The rickshaw in all its versions is the dominant means of transport
Cities and Urbanization
View of the poor settlement Karail
These pipes pump sand into some of the lower-lying
New overpass to the Hatirjheel district
Approximately 36.6% of the population of Bangladesh live in cities. The four largest metropolitan areas are the capital Dhaka (transliterated: Ḍhākā) with approximately 19.8 million, Chittagong (transliterated: Caṭṭagrām) with approximately 4.8 million, Khulna (transliterated: KhulꞋnā) with 1 million and Rajshahi (transliterated: RājꞋśāhī) with 880,000 residents. In most cities, the number of people moving from the countryside to the city or changing cities, whether permanently or temporarily, is stagnating or falling. Dhaka is exempt from this stagnation. Dhaka’s share of around 10% of the entire country’s population is growing steadily. This proportion has increased since the country was founded in 1971 by about 2% within a decade. In particular, the seasonal, temporary influx of workers results in a rapid, temporary deterioration in living conditions in many parts of the city. This applies to all metropolitan areas. In general, the basic supply in many parts of the city, including the capital Dhaka, is hardly or not at all guaranteed regardless of this temporary influx. This relates to the supply of water, electricity and gas as well as the disposal of garbage and sewage – problems here sometimes affect poor settlements and the accommodation of wealthier city dwellers alike. This results in living conditions.
Traffic jam at the New Market in Dhaka
The use of a boat is sometimes commonplace and inevitable, not only for an overland trip, but also for getting around within individual cities. There are many very different types of boats in use for this, from the hand-operated boat (transliterated: naukā) to the passenger ferry (transliterated: kheẏā) for several hundred people. Motorized or “wheeled” traffic in the big cities is often slow. The reason for this is that the expansion of the dilapidated and congested road network in many places cannot keep up with the influx of residents, the high population growth and the increasing car ownership of the urban population in the upper income segments. In particular, this relatively thin middle and upper class owns a car and in some cases several cars per household. There are also many taxis. The state-owned Bangladesh Road Transport Corporation (transliterated: Bāṃlādeś Saṙak Paribahan Karporeśan; abbr.: BRTC) as well as countless private transport companies in the field of public passenger transport and goods transport move a large fleet of passenger buses, double-decker buses, minibuses and vans of various sizes throughout Bangladesh. These often carry more people beyond their originally envisaged capacities and contribute significantly to the high volume of traffic in the metropolitan areas. Most of the different forms of rickshaw are in private ownership, nowadays usually a three-wheeled bicycle with a loading area for transport goods or a seat for passengers. Motorcycles and bicycles are relatively rare in cities, although the number has been increasing for some years. To relieve traffic, the most frequented routes have been and are being given a second floor or elevated bypass roads are being built. The first light rail is also currently located in Dhaka under construction. The first of these light rail vehicles will probably go into operation in 2020 and will then complement the rail network of the Bangladeshi Railway (transliterated: Bāṃlādeś RelꞋoẏe). The heavy traffic on Dhaka’s streets and also the sometimes poor quality of the pedestrian paths make getting around on foot difficult.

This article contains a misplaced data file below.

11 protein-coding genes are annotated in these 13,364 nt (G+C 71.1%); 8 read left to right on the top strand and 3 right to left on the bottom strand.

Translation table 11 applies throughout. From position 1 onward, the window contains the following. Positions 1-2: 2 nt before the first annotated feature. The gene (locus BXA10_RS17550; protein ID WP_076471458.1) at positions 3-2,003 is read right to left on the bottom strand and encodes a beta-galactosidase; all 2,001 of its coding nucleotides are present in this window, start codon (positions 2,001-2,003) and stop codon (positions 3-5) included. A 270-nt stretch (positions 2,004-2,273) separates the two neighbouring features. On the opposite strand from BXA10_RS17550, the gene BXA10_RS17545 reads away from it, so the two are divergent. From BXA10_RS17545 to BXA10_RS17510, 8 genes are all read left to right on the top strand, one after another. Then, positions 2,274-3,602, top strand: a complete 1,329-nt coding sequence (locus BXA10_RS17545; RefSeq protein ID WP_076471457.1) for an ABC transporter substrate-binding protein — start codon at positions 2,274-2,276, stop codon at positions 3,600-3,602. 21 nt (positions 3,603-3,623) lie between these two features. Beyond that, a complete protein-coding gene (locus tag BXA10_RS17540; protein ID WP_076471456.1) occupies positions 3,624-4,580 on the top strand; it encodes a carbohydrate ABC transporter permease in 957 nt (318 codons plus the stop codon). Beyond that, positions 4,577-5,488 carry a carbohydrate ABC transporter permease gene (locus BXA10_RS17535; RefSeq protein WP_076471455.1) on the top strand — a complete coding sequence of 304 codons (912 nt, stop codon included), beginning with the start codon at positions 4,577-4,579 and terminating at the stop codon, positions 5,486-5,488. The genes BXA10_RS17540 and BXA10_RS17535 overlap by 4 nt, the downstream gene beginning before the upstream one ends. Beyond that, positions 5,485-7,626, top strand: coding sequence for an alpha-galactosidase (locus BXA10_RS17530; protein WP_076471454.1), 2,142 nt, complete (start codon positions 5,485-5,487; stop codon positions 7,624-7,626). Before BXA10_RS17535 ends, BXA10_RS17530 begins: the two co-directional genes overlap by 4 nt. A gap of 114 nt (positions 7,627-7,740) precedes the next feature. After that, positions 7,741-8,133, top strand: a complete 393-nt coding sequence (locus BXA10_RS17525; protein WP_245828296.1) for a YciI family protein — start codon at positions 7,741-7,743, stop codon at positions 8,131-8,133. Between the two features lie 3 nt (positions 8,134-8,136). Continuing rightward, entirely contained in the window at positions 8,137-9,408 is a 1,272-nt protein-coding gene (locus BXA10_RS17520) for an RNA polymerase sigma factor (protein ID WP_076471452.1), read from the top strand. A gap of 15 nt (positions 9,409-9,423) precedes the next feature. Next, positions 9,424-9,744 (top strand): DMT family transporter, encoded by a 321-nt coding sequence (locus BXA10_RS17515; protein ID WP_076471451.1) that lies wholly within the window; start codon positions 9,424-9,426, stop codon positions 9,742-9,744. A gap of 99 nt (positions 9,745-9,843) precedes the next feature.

Start of construction of a flyover near Badda
Cyclists in the country
Country name, other names and neighborhood
As a country located in southern Asia according to transporthint, Bangladesh means “land of Bengali / Bengal”. This toponym is therefore comparable in its structure to country names such as ‘Germany’ and ‘Finland’. The high German pronunciation of ‘Bangladesh’ comes very close to the original pronunciation. If you want more accuracy in the pronunciation of this country name, you should also stress the first syllable and pronounce the e in ‘Bangladesh’ like the first e in the word ‘Regen’.
Shopping street at the ‘New Market’
The origin of the word Banga and Bangla does not seem certain. An early mention of the name may have been made in the Sanskrit written epic Mahabharata (transliterated (bengal.): Mahābhārat). There is written about a kingdom of Vanga, the description of which has led some researchers to what is now Bengal, but more to its eastern parts. Derivations of words from premodern languages can also be found in some works. From the 10th century, terms such as ‘Bengala’ or ‘Bang’ appeared in travelogues from Portuguese, Arab and North African travelers. If these sources were the first written version of the name, the current name might even be a corruption or a foreign name. Those who traveled meant different places, e.g. the present-day Bangladeshi city of Chittagong (transliterated: Caṭṭagrām) alone or a much larger area, which may also have included the present-day Indian state of Bihar. However, science does not yet seem to have reached a largely accepted agreement about the origin of the name Banga, Bangla or Bengal.